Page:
A Night at the Cinema in 1914 review – haunting glimpses of a long-lost world

Charlie Chaplin in the Kid

Here's an inspired idea: a compilation from the BFI National Archive, designed to evoke a trip to your local picture palace 100 years ago.

In fact, the package is more complex than that suggests, since the selection covers the course of 1914, from peacetime to war. One of the most haunting extracts is a newsreel of the Austro-Hungarian royal family – after the assassination of Franz Ferdinand – stiffly parading their pomp as if they'd never heard the news from Sarajevo. It's one of several telling glimpses of a world soon to vanish, while at the other end of the year, footage of Christmas at the front reassures Blighty that all's still right with the world. We also see Emmeline Pankhurst and other suffragettes frogmarched by police, while American star Florence Turner offers her own feminist statement of sorts, a comedy about a woman who terrifies men with her enthusiastic gurning.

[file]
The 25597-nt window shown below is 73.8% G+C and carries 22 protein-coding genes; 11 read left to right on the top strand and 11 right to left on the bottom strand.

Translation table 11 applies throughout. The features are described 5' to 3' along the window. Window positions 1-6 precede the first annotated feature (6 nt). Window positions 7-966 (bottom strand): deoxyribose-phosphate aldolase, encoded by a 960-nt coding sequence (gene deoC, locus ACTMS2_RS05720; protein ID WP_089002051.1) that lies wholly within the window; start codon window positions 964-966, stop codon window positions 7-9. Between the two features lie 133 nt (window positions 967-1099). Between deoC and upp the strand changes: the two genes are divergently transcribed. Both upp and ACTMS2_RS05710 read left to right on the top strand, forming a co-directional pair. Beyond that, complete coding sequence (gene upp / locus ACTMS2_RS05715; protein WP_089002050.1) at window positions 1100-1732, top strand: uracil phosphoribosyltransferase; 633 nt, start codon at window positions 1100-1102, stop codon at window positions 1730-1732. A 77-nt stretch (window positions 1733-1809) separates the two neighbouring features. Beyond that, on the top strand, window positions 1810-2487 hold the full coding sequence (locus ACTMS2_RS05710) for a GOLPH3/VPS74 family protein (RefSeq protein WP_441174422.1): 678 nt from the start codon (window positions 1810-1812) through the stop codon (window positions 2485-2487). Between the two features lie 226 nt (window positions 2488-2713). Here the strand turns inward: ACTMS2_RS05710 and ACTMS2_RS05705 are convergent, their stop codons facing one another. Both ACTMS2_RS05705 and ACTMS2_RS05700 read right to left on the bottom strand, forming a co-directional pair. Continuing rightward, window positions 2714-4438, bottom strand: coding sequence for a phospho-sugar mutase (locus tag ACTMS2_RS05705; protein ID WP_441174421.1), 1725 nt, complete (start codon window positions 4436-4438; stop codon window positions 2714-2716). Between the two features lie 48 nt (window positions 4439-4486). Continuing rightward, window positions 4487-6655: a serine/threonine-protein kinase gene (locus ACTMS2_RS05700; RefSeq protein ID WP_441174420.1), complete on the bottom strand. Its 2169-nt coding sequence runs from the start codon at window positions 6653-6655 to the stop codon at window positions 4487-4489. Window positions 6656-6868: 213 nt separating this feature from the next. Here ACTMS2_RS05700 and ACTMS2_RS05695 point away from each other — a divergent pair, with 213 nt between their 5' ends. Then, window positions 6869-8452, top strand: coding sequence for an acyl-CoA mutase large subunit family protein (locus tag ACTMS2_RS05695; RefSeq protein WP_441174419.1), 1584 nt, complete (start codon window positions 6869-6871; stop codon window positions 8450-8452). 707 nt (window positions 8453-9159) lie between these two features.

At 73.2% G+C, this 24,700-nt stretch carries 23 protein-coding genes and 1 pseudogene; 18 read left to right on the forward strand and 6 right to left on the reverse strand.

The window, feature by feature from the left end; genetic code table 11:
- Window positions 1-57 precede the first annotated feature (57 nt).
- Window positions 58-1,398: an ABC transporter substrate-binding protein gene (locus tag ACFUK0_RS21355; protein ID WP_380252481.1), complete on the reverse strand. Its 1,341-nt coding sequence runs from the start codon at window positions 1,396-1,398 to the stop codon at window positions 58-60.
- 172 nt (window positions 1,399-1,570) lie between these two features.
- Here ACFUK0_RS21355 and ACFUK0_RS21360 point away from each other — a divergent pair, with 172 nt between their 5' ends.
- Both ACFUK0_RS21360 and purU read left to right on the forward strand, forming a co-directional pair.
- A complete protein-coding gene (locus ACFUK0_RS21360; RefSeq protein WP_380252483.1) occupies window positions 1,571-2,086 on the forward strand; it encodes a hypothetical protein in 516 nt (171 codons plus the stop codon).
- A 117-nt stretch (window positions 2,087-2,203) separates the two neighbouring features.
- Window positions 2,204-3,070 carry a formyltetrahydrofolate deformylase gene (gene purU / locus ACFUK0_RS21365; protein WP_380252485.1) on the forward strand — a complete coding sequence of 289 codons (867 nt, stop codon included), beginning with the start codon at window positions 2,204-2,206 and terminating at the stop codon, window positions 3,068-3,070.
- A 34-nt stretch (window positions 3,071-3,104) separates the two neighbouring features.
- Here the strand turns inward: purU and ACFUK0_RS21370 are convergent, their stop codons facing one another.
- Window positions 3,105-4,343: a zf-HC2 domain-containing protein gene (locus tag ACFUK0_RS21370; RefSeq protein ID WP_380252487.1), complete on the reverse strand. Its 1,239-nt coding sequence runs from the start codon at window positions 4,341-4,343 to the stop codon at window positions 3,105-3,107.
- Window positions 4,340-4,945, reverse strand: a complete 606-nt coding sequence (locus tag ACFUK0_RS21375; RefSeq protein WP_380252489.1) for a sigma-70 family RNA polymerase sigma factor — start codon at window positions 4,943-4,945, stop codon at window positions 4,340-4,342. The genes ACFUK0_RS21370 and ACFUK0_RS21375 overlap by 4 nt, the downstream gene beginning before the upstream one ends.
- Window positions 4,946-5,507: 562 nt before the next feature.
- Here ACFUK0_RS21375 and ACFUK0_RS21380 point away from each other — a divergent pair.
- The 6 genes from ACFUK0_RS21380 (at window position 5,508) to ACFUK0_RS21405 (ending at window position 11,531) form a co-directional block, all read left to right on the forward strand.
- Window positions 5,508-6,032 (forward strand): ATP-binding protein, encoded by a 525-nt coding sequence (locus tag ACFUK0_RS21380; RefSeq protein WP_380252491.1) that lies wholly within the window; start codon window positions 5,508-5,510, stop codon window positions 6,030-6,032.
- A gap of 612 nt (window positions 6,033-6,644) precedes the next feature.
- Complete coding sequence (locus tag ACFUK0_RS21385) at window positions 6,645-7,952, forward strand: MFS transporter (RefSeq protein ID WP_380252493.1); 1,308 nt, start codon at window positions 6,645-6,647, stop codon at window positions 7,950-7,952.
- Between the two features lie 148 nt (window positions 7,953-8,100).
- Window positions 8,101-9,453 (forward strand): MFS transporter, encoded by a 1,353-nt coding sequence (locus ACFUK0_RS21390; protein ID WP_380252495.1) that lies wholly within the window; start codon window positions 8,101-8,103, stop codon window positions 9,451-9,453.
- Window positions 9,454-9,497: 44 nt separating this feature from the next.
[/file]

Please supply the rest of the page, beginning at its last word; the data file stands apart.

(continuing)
There's also a once popular clown named Pimple, whose British comedies, we're told, made a virtue of their low budgets – plus ça change. If you wonder why you've never heard of Pimple, the answer comes in A Film Johnnie, starring Charlie Chaplin, new to British screens in 1914 and already leagues ahead of the competition. Top-quality entertainment or what? Imagine going to the cinema these days to watch a comedy about gurning. Oh hang on, there's a new Inbetweeners movie out this week.

Powered by Guardian.co.ukThis article was written by Jonathan Romney, for The Observer on Sunday 3rd August 2014 00.04 Europe/London

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